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All members of our community prosper from a strong and growing economy. A thriving business sector attracts and retains a skilled and productive workforce.
A prosperous community is one in which there is a job market in which employment is growing, unemployment is low, incomes are relatively high and evenly distributed and people are well-educated. Having a decent income is a crucial element contributing to quality of life because most basic needs such as food, water, shelter, health care and many forms of recreation have to be purchased. The valuable services resulting from unpaid household and community work also contribute directly to our well-being and prosperity.
The prosperous community outcome is made up of eight indicators that were selected to measure progress towards the outcome definition (shown above). Please see below for the data relating to each of the prosperous community indicators.
The GPI counts our health-care costs created by smoking, not exercising, eating poorly and becoming obese, as costs, not gains, to the economy.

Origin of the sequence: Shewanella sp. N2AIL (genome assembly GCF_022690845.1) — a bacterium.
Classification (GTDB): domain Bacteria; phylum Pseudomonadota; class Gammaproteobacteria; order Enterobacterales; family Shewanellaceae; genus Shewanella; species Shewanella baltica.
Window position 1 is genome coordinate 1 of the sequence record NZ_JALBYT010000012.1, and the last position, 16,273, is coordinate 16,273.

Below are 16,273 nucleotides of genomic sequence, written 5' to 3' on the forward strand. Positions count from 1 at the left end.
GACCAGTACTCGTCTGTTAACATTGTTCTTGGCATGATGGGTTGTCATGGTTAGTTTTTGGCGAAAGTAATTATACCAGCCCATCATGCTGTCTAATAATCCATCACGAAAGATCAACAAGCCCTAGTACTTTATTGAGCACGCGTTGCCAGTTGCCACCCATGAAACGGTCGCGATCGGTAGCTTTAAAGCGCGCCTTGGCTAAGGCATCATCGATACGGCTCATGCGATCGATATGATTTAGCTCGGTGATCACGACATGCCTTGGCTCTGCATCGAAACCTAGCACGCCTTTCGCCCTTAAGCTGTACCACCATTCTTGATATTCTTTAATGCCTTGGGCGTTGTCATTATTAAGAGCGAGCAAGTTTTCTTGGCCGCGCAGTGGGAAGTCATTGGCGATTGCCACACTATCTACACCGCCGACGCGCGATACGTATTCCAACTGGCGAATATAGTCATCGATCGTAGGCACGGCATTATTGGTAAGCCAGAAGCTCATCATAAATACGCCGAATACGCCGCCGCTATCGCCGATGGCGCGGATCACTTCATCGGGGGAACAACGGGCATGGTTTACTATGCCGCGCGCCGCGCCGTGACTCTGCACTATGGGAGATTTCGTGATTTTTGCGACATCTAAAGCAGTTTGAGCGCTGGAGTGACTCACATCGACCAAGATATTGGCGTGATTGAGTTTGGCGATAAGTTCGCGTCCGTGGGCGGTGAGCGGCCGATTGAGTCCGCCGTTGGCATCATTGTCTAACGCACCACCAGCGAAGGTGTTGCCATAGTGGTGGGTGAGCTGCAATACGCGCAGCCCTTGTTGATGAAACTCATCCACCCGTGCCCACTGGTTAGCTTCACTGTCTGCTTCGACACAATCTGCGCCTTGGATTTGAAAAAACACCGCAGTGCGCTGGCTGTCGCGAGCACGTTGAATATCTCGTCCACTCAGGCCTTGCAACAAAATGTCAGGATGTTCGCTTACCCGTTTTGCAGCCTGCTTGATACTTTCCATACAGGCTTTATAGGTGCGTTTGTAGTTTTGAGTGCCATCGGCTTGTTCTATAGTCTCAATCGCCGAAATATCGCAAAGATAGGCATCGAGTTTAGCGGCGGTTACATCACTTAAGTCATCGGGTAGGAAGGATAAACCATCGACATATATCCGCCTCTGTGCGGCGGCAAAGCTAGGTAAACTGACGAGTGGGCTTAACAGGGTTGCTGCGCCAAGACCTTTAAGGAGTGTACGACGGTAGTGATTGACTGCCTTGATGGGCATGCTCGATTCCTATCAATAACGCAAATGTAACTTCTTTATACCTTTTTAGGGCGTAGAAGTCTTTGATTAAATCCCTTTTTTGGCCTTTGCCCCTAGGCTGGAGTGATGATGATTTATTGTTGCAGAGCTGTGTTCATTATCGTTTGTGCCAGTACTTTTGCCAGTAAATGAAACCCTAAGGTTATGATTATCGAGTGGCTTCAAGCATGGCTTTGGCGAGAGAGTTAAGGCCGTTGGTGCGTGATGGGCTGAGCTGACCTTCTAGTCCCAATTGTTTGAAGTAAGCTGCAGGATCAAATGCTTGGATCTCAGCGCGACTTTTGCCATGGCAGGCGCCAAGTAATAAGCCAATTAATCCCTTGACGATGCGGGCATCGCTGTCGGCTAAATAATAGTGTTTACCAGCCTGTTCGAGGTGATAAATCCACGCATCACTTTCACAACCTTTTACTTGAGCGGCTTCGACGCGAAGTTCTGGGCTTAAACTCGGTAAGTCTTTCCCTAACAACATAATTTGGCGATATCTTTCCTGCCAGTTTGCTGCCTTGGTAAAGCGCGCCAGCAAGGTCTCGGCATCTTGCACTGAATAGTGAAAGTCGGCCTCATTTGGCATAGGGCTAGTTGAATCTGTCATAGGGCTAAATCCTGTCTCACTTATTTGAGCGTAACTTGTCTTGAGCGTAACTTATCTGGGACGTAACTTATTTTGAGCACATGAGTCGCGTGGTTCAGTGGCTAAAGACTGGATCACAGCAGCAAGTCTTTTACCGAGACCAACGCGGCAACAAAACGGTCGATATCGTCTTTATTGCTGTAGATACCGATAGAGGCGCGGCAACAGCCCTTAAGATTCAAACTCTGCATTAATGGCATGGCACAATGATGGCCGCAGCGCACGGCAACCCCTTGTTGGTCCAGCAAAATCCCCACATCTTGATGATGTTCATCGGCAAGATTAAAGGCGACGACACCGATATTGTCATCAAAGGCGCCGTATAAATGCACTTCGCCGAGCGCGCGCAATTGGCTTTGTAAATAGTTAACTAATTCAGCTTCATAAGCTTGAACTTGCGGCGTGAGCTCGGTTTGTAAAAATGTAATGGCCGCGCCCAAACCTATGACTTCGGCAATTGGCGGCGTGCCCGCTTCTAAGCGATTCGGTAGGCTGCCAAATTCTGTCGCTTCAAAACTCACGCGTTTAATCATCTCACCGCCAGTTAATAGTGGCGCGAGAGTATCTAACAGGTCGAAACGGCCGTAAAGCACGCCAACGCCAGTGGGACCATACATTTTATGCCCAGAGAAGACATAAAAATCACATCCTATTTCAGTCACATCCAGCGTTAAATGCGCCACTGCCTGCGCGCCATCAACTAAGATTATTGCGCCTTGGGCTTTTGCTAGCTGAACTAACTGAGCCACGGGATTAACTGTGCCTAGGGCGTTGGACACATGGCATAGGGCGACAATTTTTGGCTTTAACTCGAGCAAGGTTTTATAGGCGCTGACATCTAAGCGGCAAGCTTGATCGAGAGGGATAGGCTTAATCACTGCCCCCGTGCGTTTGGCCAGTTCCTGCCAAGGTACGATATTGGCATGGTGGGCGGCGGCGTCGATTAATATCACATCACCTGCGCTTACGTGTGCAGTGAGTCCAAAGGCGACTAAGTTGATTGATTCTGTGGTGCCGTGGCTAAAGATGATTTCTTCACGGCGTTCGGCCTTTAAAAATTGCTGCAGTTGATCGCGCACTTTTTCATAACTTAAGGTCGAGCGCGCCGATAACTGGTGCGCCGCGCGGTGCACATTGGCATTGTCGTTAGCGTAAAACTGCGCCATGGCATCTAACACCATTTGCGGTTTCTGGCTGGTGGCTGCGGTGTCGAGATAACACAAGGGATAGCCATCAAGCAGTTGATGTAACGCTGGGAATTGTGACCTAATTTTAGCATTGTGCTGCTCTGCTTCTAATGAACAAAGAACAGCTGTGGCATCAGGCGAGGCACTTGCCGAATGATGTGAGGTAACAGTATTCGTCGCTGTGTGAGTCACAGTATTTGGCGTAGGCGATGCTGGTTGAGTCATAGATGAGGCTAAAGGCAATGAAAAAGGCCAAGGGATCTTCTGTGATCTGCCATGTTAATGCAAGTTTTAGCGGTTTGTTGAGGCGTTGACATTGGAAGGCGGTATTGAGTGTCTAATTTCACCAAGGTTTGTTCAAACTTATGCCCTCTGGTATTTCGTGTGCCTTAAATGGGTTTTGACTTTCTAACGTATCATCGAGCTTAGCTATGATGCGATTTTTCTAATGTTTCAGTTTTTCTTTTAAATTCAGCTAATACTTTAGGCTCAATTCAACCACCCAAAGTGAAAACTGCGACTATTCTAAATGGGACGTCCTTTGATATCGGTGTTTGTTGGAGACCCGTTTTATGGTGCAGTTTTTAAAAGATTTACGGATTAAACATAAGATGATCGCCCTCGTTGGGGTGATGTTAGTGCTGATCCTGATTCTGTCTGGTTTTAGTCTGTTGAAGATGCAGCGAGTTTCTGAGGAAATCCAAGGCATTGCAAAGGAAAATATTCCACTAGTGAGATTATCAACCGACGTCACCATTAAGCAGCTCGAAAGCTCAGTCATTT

Click on each indicator below to access further information
Income equality is often regarded as a measure of the fairness of the society in which we live. A high level of income inequality may be detrimental to the level of social connectedness across society and research has suggested a negative relationship between income inequality and other factors with an influence on well-being such as trust, social mobility, health outcomes, and the rate of imprisonment.
The P80/P20 ratio is calculated as the ratio of the household income at the 80th percentile (i.e. 20% below the wealthiest household) to the household income at the 20th percentile (i.e. 20% above the lowest income household) (Perry, 2005). Overall, as household income inequality increases, the P80/P20 ratio also increases, and therefore the more unequal society is.
The ratio of the 80th percentile of equivalised disposable household income to the 20th percentile of equivalised disposable household income, when individuals are ranked by their household incomes.
Statistics New Zealand
Last updated April 2019
Data points available only from 2009.
Indicators are updated in April and November each year; for those indicators where new data or survey results have become available.
While care has been taken in processing, analysing and extracting information, we cannot guarantee that the information is free from error and we shall not be liable for any loss suffered through the use, directly or indirectly, of any information, product or service.